The keyword is “flexibility”, which is both good news and bad.
Retired self-employment isn’t for everyone.
It requires a certain amount of discipline. It’s one thing for a boss to tell you that you need to show up at a certain time or get something done by a certain date, but it’s completely different when no one is telling you that.
No one except yourself, that is.
The discipline is to not rationalize yourself into a “I’ll do that later” mentality. Later never comes. It’s very, very easy to have an assortment of distractions take you away from all your good intentions. It takes discipline to say no.
It also takes discipline to … well, to say no to good intentions themselves. There are only so many hours in the day, and days in the week, to be able to actually do the work. Sometimes it’s not the unrelated distractions you need to say no to, it’s the very much on-topic, related ideas and projects that need to be examined and rejected.
I can absolutely attest to the number of on-topic ideas and projects that come up with your a retired, self-employed, solo-preneur working with technology you love. There are so many exciting things to do, it’s hard to know what to pick, and what to say no to.
Expanding on an outline I shared with a friend the other day:
- I have 21 web sites that I actively maintain and keep up-to-date
- I publish a weekly newsletter for Ask Leo!
- I write (or perform major updates on) two to three new articles each week
- I read every comment posted to Ask Leo!, and respond to many
- I read every question that makes it past my spam filters, and respond to many
- I volunteer with Snohomish County ACS (Auxiliary Communications Service – ham radio)
- I volunteer with WASART (Washington State Animal Response Team)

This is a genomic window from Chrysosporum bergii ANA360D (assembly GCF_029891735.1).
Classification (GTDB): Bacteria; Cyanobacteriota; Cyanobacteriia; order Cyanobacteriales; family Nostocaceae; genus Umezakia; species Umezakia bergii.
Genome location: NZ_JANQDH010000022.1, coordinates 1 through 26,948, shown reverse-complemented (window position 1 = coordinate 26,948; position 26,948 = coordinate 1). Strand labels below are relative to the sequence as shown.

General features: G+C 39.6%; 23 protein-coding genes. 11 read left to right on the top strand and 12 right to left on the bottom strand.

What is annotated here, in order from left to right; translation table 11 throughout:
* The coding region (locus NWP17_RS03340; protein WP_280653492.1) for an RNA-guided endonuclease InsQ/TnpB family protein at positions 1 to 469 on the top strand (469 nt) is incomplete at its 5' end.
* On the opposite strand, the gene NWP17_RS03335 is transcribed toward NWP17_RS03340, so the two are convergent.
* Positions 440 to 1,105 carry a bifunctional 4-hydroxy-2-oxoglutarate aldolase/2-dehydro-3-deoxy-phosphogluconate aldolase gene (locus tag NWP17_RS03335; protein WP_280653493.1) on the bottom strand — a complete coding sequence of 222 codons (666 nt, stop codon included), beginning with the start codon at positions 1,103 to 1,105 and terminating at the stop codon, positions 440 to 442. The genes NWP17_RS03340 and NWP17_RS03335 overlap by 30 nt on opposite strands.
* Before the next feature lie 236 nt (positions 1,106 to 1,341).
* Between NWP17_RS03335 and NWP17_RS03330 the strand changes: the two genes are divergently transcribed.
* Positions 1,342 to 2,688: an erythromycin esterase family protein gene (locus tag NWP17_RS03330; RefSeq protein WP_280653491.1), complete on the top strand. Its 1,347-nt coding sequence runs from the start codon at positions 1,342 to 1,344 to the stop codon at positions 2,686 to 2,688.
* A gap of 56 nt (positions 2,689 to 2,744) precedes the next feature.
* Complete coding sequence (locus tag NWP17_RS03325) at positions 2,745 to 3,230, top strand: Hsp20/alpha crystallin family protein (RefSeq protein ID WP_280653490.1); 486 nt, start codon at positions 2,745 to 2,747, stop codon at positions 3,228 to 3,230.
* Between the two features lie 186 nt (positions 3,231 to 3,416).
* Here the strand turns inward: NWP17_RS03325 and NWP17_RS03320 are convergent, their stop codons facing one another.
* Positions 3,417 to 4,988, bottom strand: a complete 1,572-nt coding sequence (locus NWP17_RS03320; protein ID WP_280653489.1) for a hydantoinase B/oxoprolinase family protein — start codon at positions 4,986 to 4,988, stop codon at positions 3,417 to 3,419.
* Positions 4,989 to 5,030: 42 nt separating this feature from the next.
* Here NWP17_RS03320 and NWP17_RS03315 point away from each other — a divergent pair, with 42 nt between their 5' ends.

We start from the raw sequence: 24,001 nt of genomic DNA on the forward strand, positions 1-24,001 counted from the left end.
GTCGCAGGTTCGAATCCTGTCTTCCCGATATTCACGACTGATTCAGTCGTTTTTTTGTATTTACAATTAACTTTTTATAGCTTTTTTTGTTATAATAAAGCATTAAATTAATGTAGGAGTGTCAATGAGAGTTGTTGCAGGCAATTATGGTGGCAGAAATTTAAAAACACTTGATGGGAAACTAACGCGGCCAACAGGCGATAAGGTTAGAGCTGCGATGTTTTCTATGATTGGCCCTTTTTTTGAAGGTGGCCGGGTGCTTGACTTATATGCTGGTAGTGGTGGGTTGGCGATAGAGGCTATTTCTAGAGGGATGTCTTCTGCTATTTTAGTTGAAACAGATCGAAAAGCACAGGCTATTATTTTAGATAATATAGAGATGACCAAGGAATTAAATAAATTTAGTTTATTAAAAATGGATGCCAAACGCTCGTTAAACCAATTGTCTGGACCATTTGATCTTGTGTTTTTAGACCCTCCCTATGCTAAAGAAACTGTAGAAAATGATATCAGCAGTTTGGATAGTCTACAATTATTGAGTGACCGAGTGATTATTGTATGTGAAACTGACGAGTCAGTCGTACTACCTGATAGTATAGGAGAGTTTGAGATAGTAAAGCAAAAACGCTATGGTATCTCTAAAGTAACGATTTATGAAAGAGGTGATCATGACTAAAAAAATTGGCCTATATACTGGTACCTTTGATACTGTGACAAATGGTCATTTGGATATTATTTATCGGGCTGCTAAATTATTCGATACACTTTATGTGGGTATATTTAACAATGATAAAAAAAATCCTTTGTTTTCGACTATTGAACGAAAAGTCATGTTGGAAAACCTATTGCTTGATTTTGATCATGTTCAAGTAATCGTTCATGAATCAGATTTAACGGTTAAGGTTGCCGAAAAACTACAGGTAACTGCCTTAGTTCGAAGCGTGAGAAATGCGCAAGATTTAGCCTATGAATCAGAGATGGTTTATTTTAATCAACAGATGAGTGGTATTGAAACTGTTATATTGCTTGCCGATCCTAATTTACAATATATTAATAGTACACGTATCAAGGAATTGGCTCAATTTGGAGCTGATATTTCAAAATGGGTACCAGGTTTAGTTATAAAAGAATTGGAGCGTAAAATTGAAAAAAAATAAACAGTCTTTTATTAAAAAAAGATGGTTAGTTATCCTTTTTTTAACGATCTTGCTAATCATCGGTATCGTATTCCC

- I manage a small private foundation
- I play World of Warcraft
- My wife and I watch TV and movies together. Lots. (It takes a spreadsheet to track our interests.)
All that, and probably more I’m forgetting, while also trying to be a good husband, homeowner, friend and neighbor.
It probably sounds overwhelming, and at times I’ll admit it can be.
But I’ll take it all over the alternative any day.
I firmly believe that inactivity and lack of purpose lead more people to an early grave that whatever eventual physical cause might be written on a death certificate. It’s the leading cause of aging.
I fully expect to be doing what I’m doing in some form or another until the day I die, and I hope that’s a long, long time from now. And I also hope to continue to be as young as possible, even if some calendar might disagree.
And here’s the kicker, and the real source of gratitude that inspired this post: with all that I do, with the length of that list and the variety of things on there, I can still drop it all without guilt and without serious repercussions, to tend to truly urgent matters.
I had plans to work on Monday. Those plans changed dramatically as I spent the majority of the day out on a WASART call out.
Not. A. Problem.(*)
Sure, not something I can do over and over and over again in short order, and indeed I’ve since politely declined another opportunity presented. (See “discipline”, above. 🙂 ). But with a clear sense of priorities, and a lifestyle that is exceptionally flexible, I can jump in as needed to many different situations.
From a sudden and unexpected “let’s go out to dinner”, to a “let’s go rescue this dog up a trail”, to “let’s spend two days doing radio support for this charity”, I’m extremely grateful for the lifestyle that allows me to say yes more often than not.
(*) In all fairness I tried really hard not to go, as I’ve been trying to get ahead for the next month and a half of higher-than-average craziness. But at one point it was clear that I was the correct solution to a specific problem, so I shuffled a couple of things around and off I went.